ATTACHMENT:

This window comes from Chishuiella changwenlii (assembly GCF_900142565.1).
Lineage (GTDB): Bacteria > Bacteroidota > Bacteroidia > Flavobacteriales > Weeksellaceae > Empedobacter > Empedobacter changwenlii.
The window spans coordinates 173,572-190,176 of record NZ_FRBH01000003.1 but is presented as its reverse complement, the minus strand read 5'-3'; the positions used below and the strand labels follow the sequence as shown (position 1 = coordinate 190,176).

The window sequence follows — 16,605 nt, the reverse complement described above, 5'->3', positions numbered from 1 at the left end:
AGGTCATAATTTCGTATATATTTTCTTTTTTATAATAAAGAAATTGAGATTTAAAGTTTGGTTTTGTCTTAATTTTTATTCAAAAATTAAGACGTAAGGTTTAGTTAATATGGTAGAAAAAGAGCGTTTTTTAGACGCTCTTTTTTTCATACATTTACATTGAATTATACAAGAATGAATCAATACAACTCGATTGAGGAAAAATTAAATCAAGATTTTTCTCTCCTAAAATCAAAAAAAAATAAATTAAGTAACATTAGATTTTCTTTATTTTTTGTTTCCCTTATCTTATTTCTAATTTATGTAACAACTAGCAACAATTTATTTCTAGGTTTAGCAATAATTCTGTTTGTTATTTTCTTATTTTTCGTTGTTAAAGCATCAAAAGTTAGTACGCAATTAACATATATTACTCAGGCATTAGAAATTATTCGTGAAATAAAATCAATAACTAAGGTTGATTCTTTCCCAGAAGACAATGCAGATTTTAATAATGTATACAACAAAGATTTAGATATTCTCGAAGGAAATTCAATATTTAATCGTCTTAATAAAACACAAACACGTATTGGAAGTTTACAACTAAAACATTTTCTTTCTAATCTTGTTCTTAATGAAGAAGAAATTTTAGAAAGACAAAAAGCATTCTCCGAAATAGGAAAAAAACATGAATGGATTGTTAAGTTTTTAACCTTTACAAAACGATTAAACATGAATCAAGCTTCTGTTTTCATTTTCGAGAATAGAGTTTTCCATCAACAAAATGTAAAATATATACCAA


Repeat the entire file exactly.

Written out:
This window comes from Chishuiella changwenlii (assembly GCF_900142565.1).
Lineage (GTDB): Bacteria > Bacteroidota > Bacteroidia > Flavobacteriales > Weeksellaceae > Empedobacter > Empedobacter changwenlii.
The window spans coordinates 173,572-190,176 of record NZ_FRBH01000003.1 but is presented as its reverse complement, the minus strand read 5'-3'; the positions used below and the strand labels follow the sequence as shown (position 1 = coordinate 190,176).

The window sequence follows — 16,605 nt, the reverse complement described above, 5'->3', positions numbered from 1 at the left end:
AGGTCATAATTTCGTATATATTTTCTTTTTTATAATAAAGAAATTGAGATTTAAAGTTTGGTTTTGTCTTAATTTTTATTCAAAAATTAAGACGTAAGGTTTAGTTAATATGGTAGAAAAAGAGCGTTTTTTAGACGCTCTTTTTTTCATACATTTACATTGAATTATACAAGAATGAATCAATACAACTCGATTGAGGAAAAATTAAATCAAGATTTTTCTCTCCTAAAATCAAAAAAAAATAAATTAAGTAACATTAGATTTTCTTTATTTTTTGTTTCCCTTATCTTATTTCTAATTTATGTAACAACTAGCAACAATTTATTTCTAGGTTTAGCAATAATTCTGTTTGTTATTTTCTTATTTTTCGTTGTTAAAGCATCAAAAGTTAGTACGCAATTAACATATATTACTCAGGCATTAGAAATTATTCGTGAAATAAAATCAATAACTAAGGTTGATTCTTTCCCAGAAGACAATGCAGATTTTAATAATGTATACAACAAAGATTTAGATATTCTCGAAGGAAATTCAATATTTAATCGTCTTAATAAAACACAAACACGTATTGGAAGTTTACAACTAAAACATTTTCTTTCTAATCTTGTTCTTAATGAAGAAGAAATTTTAGAAAGACAAAAAGCATTCTCCGAAATAGGAAAAAAACATGAATGGATTGTTAAGTTTTTAACCTTTACAAAACGATTAAACATGAATCAAGCTTCTGTTTTCATTTTCGAGAATAGAGTTTTCCATCAACAAAATGTAAAATATATACCAA